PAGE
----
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Delmonas and The Quincunx proves aesthetics all their own


The Delmonas

On Skyclad records



Written by Charles Palliser.

Ballantine Books.

788 pages, $25.



TWO BRITISH IMPORTS, both recalling earlier times, have occupied my leisure hours of late. When not reading Charles Palliser's cliff-hanging neo-Victorian mystery about an English youth who seems to be the victim of an unbelievably widespread and heinous conspiracy -- or maybe even two conspiracies -- to rob him of his inheritance and perhaps his life, I have been listening to remarkable neo-60s female vocals and f-hole guitar by The Delmonas.

The term "psyche-billy" has been coined to describe the everything-old-is-new-again niche occupied by the The Delmonas, along with their friends the Little Caesars (of "Bo Diddlius" fame) and the Milkshakes (whose dislike for John Lennon is exceeded in violence only by the Residents'). In the present case, this term seems particularly apt only for the song"Farmer John," which recalls the Seeds at their seediest with the addition of some charmingly dissolute girl-group singing. Through headphones, one can just hear the Guinness bottles clinking off to one side.

In general, though, the musical influences in Do the Uncle Willy cover a much wider span than that between psychedelia and rockabilly, running from Lesley Gore to Link Wray, with nods to more obscure sources like Ennio Morricone's spaghetti-Western themes, the Zombies, and the Easybeats (and a very close listen will disclose what might be Cramps and Dead Boys riffs). However, what most characterizes Uncle Willy is that it's a clean synthesis, not a pastiche; this is no self-conscious Dukes of Stratosphear "guess we ought to do one that sounds like Floyd now" recording. Thus, "Jealousy" isn't a Monkees rip-off, though the Monkees might have done a rather fair job with it. "Lie Detector," which the Milkshakes turned into a Lennon anti-tribute, is here played for straight blooze-crunge.

Released two dozen years earlier, Uncle Willy would probably have generated a few top-40 singles, would have contributed cuts to several numbers of the Nuggets series, and would today be getting exactly the same degree of airplay on WMBR. Such is its perfection.

It would be hard to be as sanguine about the prospects for Charles Palliser's The Quincunx, were it published in the last century. Mind you, it has all the right influences, and it's rather fun to watch Walter Scott in a stylistic slugfest with Dickens and James (and at least once, Laurence Sterne), but there is enough modern moral grayness here to befuddle the most progressive Victorian. Not merely the rich (or the poor, depending on which Victorian novels one prefers) are pictured as corrupt and dissolute -- everyone is self-serving and duplicitous. And this Victorian novel went to college and read too much Umberto Eco, judging by the maps, charts, Latin epigrams, and even typographic ornaments that encode clues of a sort through the 788 pages.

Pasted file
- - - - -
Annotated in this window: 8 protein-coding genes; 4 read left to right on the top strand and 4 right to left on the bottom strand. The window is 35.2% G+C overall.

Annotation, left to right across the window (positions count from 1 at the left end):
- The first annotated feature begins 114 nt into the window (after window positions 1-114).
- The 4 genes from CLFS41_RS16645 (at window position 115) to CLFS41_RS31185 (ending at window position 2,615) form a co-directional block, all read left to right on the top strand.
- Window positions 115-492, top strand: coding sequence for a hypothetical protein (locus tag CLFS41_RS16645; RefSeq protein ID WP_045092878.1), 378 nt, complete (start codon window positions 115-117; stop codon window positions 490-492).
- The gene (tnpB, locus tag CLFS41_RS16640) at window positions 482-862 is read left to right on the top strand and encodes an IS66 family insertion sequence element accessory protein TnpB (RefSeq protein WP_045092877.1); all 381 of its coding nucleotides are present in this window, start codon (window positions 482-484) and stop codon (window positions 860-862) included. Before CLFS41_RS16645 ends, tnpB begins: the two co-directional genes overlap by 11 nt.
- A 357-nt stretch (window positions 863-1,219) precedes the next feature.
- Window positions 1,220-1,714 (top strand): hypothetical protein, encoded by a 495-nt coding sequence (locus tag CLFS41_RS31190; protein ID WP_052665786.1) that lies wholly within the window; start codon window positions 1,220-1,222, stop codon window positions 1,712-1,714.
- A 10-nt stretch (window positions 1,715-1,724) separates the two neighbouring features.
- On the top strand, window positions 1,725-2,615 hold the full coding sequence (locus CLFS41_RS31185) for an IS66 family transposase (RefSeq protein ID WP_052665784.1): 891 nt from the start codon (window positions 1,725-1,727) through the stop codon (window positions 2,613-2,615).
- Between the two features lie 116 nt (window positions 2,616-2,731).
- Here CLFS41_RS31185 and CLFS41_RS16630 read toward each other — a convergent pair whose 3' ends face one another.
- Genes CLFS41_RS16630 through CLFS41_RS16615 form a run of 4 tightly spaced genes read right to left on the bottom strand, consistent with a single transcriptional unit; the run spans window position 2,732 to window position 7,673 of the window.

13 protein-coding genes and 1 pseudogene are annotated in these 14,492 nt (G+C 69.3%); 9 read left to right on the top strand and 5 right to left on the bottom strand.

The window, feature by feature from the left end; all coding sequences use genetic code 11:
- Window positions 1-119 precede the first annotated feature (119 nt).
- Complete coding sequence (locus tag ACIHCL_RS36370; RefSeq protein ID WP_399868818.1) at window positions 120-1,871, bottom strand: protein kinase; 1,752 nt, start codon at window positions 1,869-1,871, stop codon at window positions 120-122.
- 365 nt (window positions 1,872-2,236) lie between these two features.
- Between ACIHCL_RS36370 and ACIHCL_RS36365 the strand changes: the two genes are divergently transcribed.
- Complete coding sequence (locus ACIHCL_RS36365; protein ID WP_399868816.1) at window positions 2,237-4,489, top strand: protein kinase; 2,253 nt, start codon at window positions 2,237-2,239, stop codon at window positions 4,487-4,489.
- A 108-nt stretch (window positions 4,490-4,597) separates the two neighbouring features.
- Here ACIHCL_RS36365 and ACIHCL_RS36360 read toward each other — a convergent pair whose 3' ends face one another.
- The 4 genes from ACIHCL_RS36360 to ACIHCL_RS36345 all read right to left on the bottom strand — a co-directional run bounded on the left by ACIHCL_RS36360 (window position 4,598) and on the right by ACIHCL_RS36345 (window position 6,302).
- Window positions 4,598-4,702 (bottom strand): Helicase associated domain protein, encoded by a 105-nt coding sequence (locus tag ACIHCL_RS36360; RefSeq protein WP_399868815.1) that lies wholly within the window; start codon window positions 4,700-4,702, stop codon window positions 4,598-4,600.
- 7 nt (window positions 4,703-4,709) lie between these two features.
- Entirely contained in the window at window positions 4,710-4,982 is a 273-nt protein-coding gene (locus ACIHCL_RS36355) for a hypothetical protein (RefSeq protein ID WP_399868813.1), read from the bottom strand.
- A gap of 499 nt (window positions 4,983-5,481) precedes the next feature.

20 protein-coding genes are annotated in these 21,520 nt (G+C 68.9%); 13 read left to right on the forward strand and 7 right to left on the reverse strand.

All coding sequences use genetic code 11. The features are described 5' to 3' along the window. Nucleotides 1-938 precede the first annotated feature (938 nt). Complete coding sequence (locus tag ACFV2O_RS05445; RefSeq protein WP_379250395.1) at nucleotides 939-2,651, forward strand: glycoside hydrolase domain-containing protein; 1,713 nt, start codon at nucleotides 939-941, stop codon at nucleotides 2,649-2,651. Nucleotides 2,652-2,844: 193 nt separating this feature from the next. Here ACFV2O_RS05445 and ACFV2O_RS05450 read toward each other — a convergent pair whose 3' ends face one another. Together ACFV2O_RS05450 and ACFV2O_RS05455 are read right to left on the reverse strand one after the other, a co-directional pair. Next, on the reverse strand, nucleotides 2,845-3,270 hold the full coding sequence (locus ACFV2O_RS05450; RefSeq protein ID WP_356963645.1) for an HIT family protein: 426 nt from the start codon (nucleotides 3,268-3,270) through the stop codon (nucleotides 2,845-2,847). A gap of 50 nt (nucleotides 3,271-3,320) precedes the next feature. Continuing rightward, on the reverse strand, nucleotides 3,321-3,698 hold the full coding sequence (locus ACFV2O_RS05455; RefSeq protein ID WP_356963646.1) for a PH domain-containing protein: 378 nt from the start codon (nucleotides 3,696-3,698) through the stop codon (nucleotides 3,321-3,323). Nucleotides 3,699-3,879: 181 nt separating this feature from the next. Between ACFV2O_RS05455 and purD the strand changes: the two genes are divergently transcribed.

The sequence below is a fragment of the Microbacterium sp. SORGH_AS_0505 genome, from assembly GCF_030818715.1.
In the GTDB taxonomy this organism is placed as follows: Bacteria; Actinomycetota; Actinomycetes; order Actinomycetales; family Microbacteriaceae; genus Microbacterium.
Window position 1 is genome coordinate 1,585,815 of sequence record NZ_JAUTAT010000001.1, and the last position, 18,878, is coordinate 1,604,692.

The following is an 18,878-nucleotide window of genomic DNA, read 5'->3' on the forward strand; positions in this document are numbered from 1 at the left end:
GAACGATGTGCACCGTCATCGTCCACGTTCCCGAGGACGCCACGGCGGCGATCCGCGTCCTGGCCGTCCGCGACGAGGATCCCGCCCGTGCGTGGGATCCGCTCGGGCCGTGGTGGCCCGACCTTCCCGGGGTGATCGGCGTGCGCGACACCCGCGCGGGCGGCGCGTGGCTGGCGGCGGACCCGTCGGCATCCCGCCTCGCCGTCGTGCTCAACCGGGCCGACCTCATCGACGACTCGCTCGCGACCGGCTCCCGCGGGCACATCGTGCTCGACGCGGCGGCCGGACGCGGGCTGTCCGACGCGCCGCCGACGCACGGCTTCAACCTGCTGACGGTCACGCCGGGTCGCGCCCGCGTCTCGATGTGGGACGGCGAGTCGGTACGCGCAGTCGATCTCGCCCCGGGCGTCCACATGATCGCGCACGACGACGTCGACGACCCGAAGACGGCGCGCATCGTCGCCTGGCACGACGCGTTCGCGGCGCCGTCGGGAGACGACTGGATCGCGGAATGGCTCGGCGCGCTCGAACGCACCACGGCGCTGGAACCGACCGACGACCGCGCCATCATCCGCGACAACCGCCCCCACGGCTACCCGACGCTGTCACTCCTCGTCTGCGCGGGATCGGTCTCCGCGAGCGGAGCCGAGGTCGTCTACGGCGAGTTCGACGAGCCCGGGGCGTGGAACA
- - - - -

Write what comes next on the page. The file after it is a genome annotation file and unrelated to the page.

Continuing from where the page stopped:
Oh, yes, 788 pages. Publishing-company publicity offices simply melt trying to figure out what to say about this book, describing Palliser as "a graduate of Oxford . . . [who] has spent the last 12 years scrupulously researching period detail. . . ." Apparently sheer scholarly bulk has an aesthetic all its own, as Palliser introduces the reader to thousands of minutely-observed characters, and rolls off thesis-quality descriptions of everything from turnpike-tollbooth architecture to 19th-century dishwashing techniques.

But having got all that off my chest, I have to say that I enjoyed The Quincunx thoroughly. To pick this book up is to surrender to its control, to neglect social and professional obligations for a few weeks, to ignore one's partner at breakfast in order to sneak in a few more pages. It's not even required that the reader be one of those who (as George F. Will once observed) dislike all modern conveniences except electric light, and tolerate that only because it enables reading Victorian novels in bed. Don't worry about the incessant use of coincidence as a plot device, and just let it all drag you away. Like the Delmonas. And that is an aesthetic all its own.